Harry Potter and The Prisoner of Azkaban

Rating: * * * 1/2 (out of 5)
Director: Alfonso Cuaron
Running time: 136 minutes
Language: English
Currently showing
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"The Lord of the Rings" trilogy has come and gone, but its fantasy film rival, the "Harry Potter" series, seems to be just hitting its stride with its third installment, "Harry Potter and The Prisoner of Azkaban." Director Alfonso Cuaron, known both for his sexy road movie "Y tu mama tambien" and his 1995 children's fable "The Little Princess," replaces Chris Columbus in the director's chair and faces that problem of all sequels: How to balance giving us more of what we expect and something new.

For the most part, he succeeds. Take the opening scene, the ritual sequence (continued from the first two films) in which Harry Potter (Daniel Radcliffe), teen wizard, is berated and bullied by his muggle foster parents before being spirited off to Hogwarts school for aspiring sorcerers. This time, however, Harry's a little older and a lot more fed-up. He vents his rage by turning a particularly abusive auntie into a hot-air balloon. The ensuing row with his guardians suggests that we won't be seeing Harry back there for film No. 4 . . .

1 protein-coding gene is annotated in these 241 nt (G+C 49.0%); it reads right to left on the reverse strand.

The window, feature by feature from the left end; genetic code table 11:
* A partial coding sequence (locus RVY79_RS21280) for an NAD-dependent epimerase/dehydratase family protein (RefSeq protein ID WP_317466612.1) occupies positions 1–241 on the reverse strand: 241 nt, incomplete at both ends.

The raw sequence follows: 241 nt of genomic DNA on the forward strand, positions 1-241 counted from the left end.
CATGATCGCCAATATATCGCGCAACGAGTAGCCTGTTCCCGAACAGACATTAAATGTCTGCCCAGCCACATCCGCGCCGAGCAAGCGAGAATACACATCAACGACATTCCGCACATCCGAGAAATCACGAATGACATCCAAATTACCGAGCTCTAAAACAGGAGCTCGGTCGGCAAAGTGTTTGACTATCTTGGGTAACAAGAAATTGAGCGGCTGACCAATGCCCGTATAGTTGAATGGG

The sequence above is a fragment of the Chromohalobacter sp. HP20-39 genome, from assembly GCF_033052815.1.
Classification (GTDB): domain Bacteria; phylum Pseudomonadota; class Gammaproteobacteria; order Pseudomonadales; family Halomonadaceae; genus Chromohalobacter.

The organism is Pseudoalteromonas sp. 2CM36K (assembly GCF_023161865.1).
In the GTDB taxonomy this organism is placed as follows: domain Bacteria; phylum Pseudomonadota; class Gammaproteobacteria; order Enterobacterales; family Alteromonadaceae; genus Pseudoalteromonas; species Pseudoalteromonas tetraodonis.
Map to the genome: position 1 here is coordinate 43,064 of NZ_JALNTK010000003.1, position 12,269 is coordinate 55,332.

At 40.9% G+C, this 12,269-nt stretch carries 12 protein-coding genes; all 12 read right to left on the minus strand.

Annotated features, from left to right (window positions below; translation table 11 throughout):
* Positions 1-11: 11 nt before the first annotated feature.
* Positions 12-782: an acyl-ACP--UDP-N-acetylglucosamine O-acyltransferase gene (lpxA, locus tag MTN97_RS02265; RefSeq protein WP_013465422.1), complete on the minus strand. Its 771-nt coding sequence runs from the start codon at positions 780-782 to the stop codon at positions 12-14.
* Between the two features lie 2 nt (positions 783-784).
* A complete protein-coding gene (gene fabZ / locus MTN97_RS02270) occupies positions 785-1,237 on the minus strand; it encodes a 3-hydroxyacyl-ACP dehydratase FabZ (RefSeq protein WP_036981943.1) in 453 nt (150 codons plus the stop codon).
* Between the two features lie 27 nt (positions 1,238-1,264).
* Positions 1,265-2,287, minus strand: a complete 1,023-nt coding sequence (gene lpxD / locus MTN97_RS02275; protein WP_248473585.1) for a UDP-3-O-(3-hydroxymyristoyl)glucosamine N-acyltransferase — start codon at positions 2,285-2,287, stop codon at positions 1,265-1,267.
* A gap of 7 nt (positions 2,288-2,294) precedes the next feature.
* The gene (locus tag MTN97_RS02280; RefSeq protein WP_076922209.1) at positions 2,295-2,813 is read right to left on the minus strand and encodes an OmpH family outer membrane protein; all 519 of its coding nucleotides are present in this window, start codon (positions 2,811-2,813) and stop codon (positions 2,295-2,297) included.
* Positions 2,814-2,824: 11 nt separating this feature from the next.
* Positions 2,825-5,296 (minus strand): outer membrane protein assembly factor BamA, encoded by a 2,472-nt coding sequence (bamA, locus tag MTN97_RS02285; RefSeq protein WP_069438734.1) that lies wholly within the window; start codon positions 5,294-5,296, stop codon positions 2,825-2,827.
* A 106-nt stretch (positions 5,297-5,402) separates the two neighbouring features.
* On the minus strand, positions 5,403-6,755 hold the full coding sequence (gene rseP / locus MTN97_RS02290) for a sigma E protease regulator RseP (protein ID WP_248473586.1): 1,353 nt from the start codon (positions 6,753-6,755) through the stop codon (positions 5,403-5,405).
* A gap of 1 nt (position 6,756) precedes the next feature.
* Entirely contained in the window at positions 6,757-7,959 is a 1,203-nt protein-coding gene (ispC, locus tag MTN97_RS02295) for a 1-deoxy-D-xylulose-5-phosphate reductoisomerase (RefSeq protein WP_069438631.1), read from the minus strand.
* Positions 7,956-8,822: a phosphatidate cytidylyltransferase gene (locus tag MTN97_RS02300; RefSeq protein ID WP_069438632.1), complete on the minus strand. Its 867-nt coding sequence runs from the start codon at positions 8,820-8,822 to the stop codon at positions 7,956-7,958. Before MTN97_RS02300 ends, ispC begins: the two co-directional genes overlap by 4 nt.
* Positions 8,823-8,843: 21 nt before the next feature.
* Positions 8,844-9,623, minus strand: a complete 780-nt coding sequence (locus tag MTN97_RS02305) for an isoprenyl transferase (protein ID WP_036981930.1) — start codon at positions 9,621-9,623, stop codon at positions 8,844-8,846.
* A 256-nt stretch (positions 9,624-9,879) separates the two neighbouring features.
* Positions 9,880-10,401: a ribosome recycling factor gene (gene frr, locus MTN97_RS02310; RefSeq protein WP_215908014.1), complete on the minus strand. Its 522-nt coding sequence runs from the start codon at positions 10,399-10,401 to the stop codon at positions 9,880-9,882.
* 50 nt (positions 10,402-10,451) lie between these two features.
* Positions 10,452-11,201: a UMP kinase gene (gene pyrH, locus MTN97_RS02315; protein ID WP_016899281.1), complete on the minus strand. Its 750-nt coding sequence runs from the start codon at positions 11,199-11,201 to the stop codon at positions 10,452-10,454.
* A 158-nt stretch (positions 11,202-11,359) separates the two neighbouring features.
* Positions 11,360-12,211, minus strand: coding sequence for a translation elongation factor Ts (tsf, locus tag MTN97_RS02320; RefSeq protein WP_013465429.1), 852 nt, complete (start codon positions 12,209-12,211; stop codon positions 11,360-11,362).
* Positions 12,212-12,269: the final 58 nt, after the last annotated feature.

That scene signals a bit of a harder-edged Harry Potter, and sets the mood for the film. There's plenty of laughter and light in the film too, but trailing it is a sense of danger, a very real possibility of death that's far more ominous than anything in the earlier films. You can credit Cuaron for some of this -- he has a different touch in the lighting and atmosphere and framing of his scenes -- but it's also a reflection of the direction author J.K. Rowling has taken in the books, setting Harry on a crash course with his fear of death.